Thursday, August 13, 2009
For a lot of us, we have been used to being left alone, following breadcrumbs in the night in some cold forest. We’ve been used to watching the backs of people leave us, walking away, their off-handed words careening towards us, that we’ve realized how important it is to keep to ourselves. To keep breathing slowly, counting the inhales and exhales and ticking seconds so that we feel safe in ourselves. This is how we have moved, walking around, the moon on our skin painting our eyes silver and watching leaves fall around us.
We are the ones who are used to being lost.
We are the ones who know the need to depend on ourselves because at the end, it’s ourselves we have left. It is only that person, leering back from the mirror, who can tell us who we are or what we want to become. We know the meaning of circumstances we cannot control, but even if we know that these things come back to haunt us and split us open.
In our being used to this abandonment, we do not expect anyone to come in anymore. We have shut the doors and windows to keep out the cold—and the sun in the process—and we sit with our teas and coffees, our ice-creams and take-out chinese, many boxes of pizza and chocolate, telling ourselves that we can hope but we should never expect.
One day someone might come along and tell you that they want to watch you, to maybe coop up with you in that alternately cold and warm room, or to drag you out to fields and meadows you used to lay in. Doubt settles in. We know how easy it is for people to come and go, so we don’t sew threads of permanence—we just smile along while at the back of our minds we frantically try to remember where the breadcrumbs, (now being eaten by hungry birds) that supposedly led to the way out of our loneliness, went to.
When that someone comes along we will doubt and doubt and just know that at some point, they’re going to walk to some other distance too. It’s something we cannot remove, not because we don’t want to but because it’s how we’ve become wired. So to help ourselves we’ve drawn maps of where we’ve gone and imaginary paths of where we might be able to go. But the question is if we are doing the right thing, cooping ourselves up and knowing, just knowing that one point we get left for the nth time.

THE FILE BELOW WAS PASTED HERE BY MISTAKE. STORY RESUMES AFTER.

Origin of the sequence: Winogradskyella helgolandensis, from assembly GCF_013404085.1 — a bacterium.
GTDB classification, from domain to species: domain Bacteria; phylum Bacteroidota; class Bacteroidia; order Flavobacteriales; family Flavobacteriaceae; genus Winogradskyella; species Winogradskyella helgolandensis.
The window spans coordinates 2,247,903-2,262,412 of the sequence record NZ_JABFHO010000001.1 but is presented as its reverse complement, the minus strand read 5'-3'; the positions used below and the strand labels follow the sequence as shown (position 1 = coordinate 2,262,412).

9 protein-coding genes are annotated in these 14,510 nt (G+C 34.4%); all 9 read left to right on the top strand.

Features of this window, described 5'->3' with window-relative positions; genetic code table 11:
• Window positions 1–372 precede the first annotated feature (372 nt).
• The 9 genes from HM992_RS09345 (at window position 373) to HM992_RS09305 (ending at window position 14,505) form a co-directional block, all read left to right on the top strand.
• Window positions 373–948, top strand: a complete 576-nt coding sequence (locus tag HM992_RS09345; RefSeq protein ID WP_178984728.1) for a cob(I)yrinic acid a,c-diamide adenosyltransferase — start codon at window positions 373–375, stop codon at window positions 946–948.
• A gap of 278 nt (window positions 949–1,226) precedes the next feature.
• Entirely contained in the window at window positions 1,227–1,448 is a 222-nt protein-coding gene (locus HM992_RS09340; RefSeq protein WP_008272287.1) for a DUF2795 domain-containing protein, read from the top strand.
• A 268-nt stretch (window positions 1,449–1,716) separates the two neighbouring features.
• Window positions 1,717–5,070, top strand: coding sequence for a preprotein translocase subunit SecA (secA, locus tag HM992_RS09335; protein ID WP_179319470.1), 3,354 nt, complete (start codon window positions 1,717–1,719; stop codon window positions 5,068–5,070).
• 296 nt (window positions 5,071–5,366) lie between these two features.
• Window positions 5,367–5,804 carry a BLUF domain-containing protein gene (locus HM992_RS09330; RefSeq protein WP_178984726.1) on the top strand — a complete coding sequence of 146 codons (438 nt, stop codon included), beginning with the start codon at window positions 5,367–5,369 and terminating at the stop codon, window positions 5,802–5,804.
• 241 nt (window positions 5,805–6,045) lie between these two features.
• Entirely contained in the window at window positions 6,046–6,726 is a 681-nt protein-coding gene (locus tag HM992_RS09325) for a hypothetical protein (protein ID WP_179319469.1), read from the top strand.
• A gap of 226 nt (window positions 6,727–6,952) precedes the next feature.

What if we step out of our rooms and walk when the sun is out as well? What if we run out of these forests and into the long, flat plains and maybe we might stumble, get a cut or fall into ditches, but so what?
In the long run, realize that a fact of life is that we get hurt, and protecting ourselves leaves us invincible but lost. When we close ourselves up in our high grey towers, we forget how the sun can be gentle and warm, we forget how the skies can whisper songs of love into our ears and we forget the feeling of falling into quiet sleep, the breath of someone chanting, chanting, chanting, and when you wake up the smell of coffee is in the air, the voice of someone murmuring into the early morning.
We can get hurt, but the point is to keep walking to the sun. On the way you will be sure to find pockets of comfort, and when you do you make the most of it, one day at a time. Then when you get hurt again you know that there could be comfort, right around that corner.